Why the Bloomingdale’s “Spike your Best Friend’s Drink”  aka date-rape ad is a problem…

So by now – you probably gather that I feel strongly in disfavor over the Bloomingdale ad. An ad that portrays A woman, laughing, head tossed back, focused on something over her right shoulder. A man stares at her, unsmiling. The caption reads: Spike your best friend’s eggnog when they’re not looking.

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Yes, I see it as a major issue and another proof of our #rapeculture.  I have seen many comments from people stating things such as “Geez, lighten up, it says ‘spike’ a drink not drug it”  or  “but it says BEST FRIEND”   – and here is my rebuttal to those two arguments.

Their defense: “SPIKING someone’s eggnog doesn’t generally involve roofies, It Involves a shot of brandy”

My rebuttal: No.  Drink spiking is when alcohol or drugs are placed into someone’s drink without their permission. Note the “without their permission” part of that definition. I will concede that drink spiking does not always lead to sexual assault, but it is unfortunately common and often goes by unreported.

  • 55% of female students and 75% of male students involved in acquaintance rape admit to having been drinking or using drugs when the incident occurred.

  • 90% of all campus rapes occur when alcohol has been used by either the assailant or the victim.

  • As many as 70% of college students admit to having engaged in sexual activity primarily as a result of being under the influence of alcohol, or to having sex they wouldn’t have had if they had been sober.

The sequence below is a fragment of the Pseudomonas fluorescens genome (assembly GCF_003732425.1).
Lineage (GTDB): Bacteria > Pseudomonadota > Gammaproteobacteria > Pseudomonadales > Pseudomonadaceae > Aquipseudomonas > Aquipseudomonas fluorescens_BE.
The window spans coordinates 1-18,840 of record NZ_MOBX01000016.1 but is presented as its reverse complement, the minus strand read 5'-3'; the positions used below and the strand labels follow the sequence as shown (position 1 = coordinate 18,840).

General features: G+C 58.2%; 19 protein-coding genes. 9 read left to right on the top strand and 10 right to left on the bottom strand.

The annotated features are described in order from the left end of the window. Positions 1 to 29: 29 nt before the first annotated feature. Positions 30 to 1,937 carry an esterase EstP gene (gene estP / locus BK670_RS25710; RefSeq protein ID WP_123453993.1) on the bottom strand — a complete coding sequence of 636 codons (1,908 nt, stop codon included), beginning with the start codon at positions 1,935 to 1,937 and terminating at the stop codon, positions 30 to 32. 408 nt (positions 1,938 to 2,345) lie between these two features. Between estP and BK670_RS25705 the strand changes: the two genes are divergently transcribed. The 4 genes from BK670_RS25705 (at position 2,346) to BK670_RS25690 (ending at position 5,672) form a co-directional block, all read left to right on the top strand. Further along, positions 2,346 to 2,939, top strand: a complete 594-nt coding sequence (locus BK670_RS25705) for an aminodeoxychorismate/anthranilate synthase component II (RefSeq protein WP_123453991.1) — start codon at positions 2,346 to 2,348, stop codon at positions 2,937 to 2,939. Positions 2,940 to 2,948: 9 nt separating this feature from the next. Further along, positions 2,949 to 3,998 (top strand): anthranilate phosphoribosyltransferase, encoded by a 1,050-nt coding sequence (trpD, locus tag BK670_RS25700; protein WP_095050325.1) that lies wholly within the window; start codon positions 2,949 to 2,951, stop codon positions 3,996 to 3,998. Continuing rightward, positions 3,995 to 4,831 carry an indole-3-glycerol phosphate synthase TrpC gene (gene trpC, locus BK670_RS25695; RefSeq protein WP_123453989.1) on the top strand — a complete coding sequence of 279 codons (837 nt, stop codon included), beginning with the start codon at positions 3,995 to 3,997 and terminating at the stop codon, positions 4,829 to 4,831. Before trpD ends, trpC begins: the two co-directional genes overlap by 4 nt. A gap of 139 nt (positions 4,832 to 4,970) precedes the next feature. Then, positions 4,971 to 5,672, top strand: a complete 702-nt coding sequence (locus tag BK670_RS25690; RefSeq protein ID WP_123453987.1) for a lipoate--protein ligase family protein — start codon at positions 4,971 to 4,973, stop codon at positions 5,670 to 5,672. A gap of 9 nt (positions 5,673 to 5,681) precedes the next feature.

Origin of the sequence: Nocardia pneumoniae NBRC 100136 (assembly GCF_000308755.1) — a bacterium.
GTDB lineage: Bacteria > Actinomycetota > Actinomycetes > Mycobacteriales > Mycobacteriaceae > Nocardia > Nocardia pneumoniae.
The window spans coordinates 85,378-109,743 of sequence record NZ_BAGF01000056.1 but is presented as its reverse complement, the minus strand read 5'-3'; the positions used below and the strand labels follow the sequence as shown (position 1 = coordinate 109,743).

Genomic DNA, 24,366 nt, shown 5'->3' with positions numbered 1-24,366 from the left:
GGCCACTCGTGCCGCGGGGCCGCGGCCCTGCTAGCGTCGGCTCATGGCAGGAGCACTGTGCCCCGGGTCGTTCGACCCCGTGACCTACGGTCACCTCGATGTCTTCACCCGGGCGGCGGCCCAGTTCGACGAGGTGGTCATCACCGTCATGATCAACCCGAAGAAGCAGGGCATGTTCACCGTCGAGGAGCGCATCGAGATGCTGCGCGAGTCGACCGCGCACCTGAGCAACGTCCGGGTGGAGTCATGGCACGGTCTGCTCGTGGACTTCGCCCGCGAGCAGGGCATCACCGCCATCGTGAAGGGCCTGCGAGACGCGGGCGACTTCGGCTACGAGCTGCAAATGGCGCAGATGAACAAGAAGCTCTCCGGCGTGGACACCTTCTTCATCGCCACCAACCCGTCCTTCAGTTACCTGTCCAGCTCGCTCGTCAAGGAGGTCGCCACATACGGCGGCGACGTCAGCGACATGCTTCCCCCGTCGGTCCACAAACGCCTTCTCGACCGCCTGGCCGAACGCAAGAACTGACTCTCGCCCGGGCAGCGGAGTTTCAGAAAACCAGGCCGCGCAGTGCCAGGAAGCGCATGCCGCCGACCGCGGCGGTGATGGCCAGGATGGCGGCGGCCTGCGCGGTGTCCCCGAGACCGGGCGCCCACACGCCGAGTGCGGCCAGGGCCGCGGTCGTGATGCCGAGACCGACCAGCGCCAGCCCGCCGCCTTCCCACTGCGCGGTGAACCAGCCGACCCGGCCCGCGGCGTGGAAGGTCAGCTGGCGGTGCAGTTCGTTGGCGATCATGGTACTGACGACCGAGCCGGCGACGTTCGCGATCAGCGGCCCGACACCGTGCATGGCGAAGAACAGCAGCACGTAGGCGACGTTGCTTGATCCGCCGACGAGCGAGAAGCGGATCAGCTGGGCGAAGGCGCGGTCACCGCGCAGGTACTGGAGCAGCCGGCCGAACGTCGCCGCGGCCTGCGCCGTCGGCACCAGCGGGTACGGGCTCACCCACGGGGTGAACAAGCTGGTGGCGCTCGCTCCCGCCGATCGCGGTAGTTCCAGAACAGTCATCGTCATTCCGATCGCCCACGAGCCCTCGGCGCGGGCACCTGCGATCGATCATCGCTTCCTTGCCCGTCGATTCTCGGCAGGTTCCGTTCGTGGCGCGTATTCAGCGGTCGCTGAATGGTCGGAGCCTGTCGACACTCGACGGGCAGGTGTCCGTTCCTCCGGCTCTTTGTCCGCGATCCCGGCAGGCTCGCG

Their Defense: “But it says BEST FRIEND, if you can’t trust your best friend to not rape you with a shot of brandy… well, that says more about you and your friends than it does the advertisers.”

My Rebuttal: This defense I take particularly personally. I am a rape survivor and my rapist was my then husband who felt that I was his best friend. Sexual assault has no bearing on relationship status with the attacker.  It’s not uncommon for a person to be raped by someone he or she has been dating for a long time, or by a former lover, or by a spouse.

  • 84% of women who were date raped knew their attacker.

  • 45.4% of female rape victims were raped by an intimate partner.

 

Sources:

http://healthresearchfunding.org/21-amazing-roofies-statistics/

http://www.police.ufl.edu/community-services/myths-and-facts-about-date-rape/

https://casapalmera.com/effects-of-drugs-used-in-drink-spiking/

http://www.cdc.gov/mmwr/preview/mmwrhtml/ss6308a1.htm

 

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